18. Elite women's sport for many began about 100 years ago and biological males were excluded. Can you suggest any results that can be analysed that don't show a clear advantage of having XY chromosomes? It seems that unless XY athletes are artificially handicapped they have clear advantages at elite levels. One could argue that it would be fair to include lesser XY athletes, but that is not the definition of competitive fairness that most elite sports organizations want to use, as there are concerns that it would crowd out elite women athletes. (unethical obligations on XY athletes wanting to participate aside)
  19. Certainly: "High performance sport or elite sport is sport at the highest level of competition. In sports administration, "high-performance sport", where the emphasis is on winning prestigious competitions, is distinguished from "mass sport" or "recreational sport", where the emphasis is on attracting the maximum number of participants." https://en.wikipedia.org/wiki/High-performance_sport
  20. Yes. Of course I'm serious. Note that I framed it as a question. The data you linked to seems pretty clear that there is a definite cis-male over cis-female advantage. What is less clear is how much remains after treatment. What type of "adjustments"? Also note that, from the very beginning of this thread, I have never been against trying to accommodate transgenders in recreational level sports. For the purposes of arguments for including or excluding them at elite levels, you need to compare with top performers.
  21. Human experiments? From Swansont's article on Semenya: "9. It can’t be implemented The World Medical Association has advised doctors not to administer testosterone-lowering interventions, describing the regulation as “contrary to international medical ethics and human rights standards”. Their use would be “off label” and is for purposes other than the athlete’s health. The rules involve “strict liability” which means the athlete is responsible for any failure to comply, even if unintentional and outside of the athlete’s control."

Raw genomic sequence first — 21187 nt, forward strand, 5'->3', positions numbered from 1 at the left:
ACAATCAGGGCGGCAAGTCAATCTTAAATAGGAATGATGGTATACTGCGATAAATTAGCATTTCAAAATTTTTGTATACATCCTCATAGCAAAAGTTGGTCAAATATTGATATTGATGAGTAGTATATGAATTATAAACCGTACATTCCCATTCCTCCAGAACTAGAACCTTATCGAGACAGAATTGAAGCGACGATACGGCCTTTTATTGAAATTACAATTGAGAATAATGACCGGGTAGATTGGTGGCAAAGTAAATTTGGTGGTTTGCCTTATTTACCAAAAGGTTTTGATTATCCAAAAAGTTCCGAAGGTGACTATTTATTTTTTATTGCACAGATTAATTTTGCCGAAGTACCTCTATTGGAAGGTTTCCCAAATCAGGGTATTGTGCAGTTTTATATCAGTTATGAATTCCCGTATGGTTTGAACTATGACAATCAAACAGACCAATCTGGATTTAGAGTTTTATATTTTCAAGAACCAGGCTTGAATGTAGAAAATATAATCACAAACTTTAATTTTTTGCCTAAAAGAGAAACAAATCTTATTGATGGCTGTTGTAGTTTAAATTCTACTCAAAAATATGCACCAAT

22. How do you get better data?
  23. XY advantage over XX athletes is well documented. I've referred to plenty of examples of it including the ability of good high school age soccer players being competitive with your Women's national Team. World Records for XX athletes vs XY athletes have been discussed. Caster Semenya, according to Swansont's article, had just a 2% advantage where 12% would be closer to expected (in line with current World record times) Can you produce any evidence that it's possible and appropriate at elite levels? We seem to be in agreement on possible inclusion for recreational sports when it's safe to do so. But for elite women's sport? You suggest taking any gender requirement out: It's certainly possible with inappropriate requirements of drug treatments that handicap XY individuals significantly enough to compensate....or is that your idea of appropriate? Should non elite XY athletes that are close to the elite level of elite XX athletes be allowed to compete? While excluding the many better ones? Do you deny the obvious fact that there are many, many XY individuals at that level compared to very few women? How many teenage soccer teams could be made in the US capable of beating your Women's national Team? How many under 18 teams in the US or Canada can compete more than favourably with the American or Canadian women's national Teams? Plenty of evidence and yet you choose to ignore it. Meghan Rapinoe has advocated for both inclusion and "equal pay". If there were no elite women's sports no one here would know her name.
  24. The best evidence is that she is very fast and very successful. But of course you are correct that for any one individual it is somewhere between extremely difficult and impossible to ever ascertain it accurately. Which is why I claim your suggested methods of inclusion will never be competitively fair...in the context I did my best to describe competitively fair. That said, I am not against reasonable and best attempts to include some intersex athletes....but as per the opinion given in your link, I don't think this should be seen as any reason to include transgender females...that being a separate issue.